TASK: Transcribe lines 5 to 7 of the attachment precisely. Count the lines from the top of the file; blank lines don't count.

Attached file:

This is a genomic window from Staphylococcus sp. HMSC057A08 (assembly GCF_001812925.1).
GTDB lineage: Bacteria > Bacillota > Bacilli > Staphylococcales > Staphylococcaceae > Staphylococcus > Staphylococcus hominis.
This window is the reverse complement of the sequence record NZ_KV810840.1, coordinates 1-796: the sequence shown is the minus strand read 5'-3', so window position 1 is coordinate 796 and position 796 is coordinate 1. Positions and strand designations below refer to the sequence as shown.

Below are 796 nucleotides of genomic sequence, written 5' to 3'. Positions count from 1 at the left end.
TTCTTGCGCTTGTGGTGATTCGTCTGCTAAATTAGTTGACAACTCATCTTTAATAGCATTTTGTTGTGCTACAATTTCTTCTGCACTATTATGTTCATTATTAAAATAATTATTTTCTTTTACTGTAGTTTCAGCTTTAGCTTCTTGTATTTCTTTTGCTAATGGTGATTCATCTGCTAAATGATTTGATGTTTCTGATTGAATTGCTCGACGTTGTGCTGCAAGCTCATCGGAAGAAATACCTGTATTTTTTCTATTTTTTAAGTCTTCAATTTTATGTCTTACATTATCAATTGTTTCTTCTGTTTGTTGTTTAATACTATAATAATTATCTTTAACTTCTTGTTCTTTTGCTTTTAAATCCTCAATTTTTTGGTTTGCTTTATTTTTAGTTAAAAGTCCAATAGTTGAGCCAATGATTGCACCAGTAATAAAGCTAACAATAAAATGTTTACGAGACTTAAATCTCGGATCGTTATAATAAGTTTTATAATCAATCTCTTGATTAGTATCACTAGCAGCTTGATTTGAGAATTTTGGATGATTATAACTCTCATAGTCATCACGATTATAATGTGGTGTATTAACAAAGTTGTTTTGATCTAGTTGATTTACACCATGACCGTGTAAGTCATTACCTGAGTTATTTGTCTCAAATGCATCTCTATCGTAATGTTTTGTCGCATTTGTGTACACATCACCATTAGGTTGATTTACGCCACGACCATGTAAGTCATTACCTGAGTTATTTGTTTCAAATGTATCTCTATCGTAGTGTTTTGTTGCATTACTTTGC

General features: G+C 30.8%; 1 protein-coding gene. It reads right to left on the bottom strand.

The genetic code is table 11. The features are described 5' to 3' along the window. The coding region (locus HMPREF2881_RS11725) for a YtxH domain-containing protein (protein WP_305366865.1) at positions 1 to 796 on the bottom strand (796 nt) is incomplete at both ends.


TTCTTGCGCTTGTGGTGATTCGTCTGCTAAATTAGTTGACAACTCATCTTTAATAGCATTTTGTTGTGCTACAATTTCTTCTGCACTATTATGTTCATTATTAAAATAATTATTTTCTTTTACTGTAGTTTCAGCTTTAGCTTCTTGTATTTCTTTTGCTAATGGTGATTCATCTGCTAAATGATTTGATGTTTCTGATTGAATTGCTCGACGTTGTGCTGCAAGCTCATCGGAAGAAATACCTGTATTTTTTCTATTTTTTAAGTCTTCAATTTTATGTCTTACATTATCAATTGTTTCTTCTGTTTGTTGTTTAATACTATAATAATTATCTTTAACTTCTTGTTCTTTTGCTTTTAAATCCTCAATTTTTTGGTTTGCTTTATTTTTAGTTAAAAGTCCAATAGTTGAGCCAATGATTGCACCAGTAATAAAGCTAACAATAAAATGTTTACGAGACTTAAATCTCGGATCGTTATAATAAGTTTTATAATCAATCTCTTGATTAGTATCACTAGCAGCTTGATTTGAGAATTTTGGATGATTATAACTCTCATAGTCATCACGATTATAATGTGGTGTATTAACAAAGTTGTTTTGATCTAGTTGATTTACACCATGACCGTGTAAGTCATTACCTGAGTTATTTGTCTCAAATGCATCTCTATCGTAATGTTTTGTCGCATTTGTGTACACATCACCATTAGGTTGATTTACGCCACGACCATGTAAGTCATTACCTGAGTTATTTGTTTCAAATGTATCTCTATCGTAGTGTTTTGTTGCATTACTTTGC

General features: G+C 30.8%; 1 protein-coding gene. It reads right to left on the bottom strand.

The genetic code is table 11. The features are described 5' to 3' along the window. The coding region (locus HMPREF2881_RS11725) for a YtxH domain-containing protein (protein WP_305366865.1) at positions 1 to 796 on the bottom strand (796 nt) is incomplete at both ends.